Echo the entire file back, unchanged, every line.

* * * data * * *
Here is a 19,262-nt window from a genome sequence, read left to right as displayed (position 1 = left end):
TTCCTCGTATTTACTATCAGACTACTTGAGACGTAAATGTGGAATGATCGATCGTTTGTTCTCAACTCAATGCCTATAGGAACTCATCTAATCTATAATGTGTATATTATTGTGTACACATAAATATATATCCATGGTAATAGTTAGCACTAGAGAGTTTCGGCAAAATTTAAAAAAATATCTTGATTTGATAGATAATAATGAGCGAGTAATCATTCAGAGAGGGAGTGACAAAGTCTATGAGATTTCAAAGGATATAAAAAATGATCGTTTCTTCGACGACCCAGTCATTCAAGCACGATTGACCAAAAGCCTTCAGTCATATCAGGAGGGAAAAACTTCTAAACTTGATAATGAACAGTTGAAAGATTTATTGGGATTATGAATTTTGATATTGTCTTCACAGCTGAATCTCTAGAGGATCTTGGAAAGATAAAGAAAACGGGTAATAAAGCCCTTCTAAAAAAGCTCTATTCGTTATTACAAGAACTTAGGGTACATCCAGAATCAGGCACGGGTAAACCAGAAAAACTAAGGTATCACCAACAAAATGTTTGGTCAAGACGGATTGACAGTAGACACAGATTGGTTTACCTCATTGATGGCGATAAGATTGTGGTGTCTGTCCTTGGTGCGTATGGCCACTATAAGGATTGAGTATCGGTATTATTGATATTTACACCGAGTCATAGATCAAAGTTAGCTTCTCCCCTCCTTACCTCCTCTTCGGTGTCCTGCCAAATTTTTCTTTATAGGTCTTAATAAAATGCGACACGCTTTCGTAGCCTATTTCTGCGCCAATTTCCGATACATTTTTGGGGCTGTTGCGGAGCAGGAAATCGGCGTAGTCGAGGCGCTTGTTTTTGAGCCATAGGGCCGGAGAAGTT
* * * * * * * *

Here is a 19,262-nt window from a genome sequence, read left to right as displayed (position 1 = left end):
TTCCTCGTATTTACTATCAGACTACTTGAGACGTAAATGTGGAATGATCGATCGTTTGTTCTCAACTCAATGCCTATAGGAACTCATCTAATCTATAATGTGTATATTATTGTGTACACATAAATATATATCCATGGTAATAGTTAGCACTAGAGAGTTTCGGCAAAATTTAAAAAAATATCTTGATTTGATAGATAATAATGAGCGAGTAATCATTCAGAGAGGGAGTGACAAAGTCTATGAGATTTCAAAGGATATAAAAAATGATCGTTTCTTCGACGACCCAGTCATTCAAGCACGATTGACCAAAAGCCTTCAGTCATATCAGGAGGGAAAAACTTCTAAACTTGATAATGAACAGTTGAAAGATTTATTGGGATTATGAATTTTGATATTGTCTTCACAGCTGAATCTCTAGAGGATCTTGGAAAGATAAAGAAAACGGGTAATAAAGCCCTTCTAAAAAAGCTCTATTCGTTATTACAAGAACTTAGGGTACATCCAGAATCAGGCACGGGTAAACCAGAAAAACTAAGGTATCACCAACAAAATGTTTGGTCAAGACGGATTGACAGTAGACACAGATTGGTTTACCTCATTGATGGCGATAAGATTGTGGTGTCTGTCCTTGGTGCGTATGGCCACTATAAGGATTGAGTATCGGTATTATTGATATTTACACCGAGTCATAGATCAAAGTTAGCTTCTCCCCTCCTTACCTCCTCTTCGGTGTCCTGCCAAATTTTTCTTTATAGGTCTTAATAAAATGCGACACGCTTTCGTAGCCTATTTCTGCGCCAATTTCCGATACATTTTTGGGGCTGTTGCGGAGCAGGAAATCGGCGTAGTCGAGGCGCTTGTTTTTGAGCCATAGGGCCGGAGAAGTT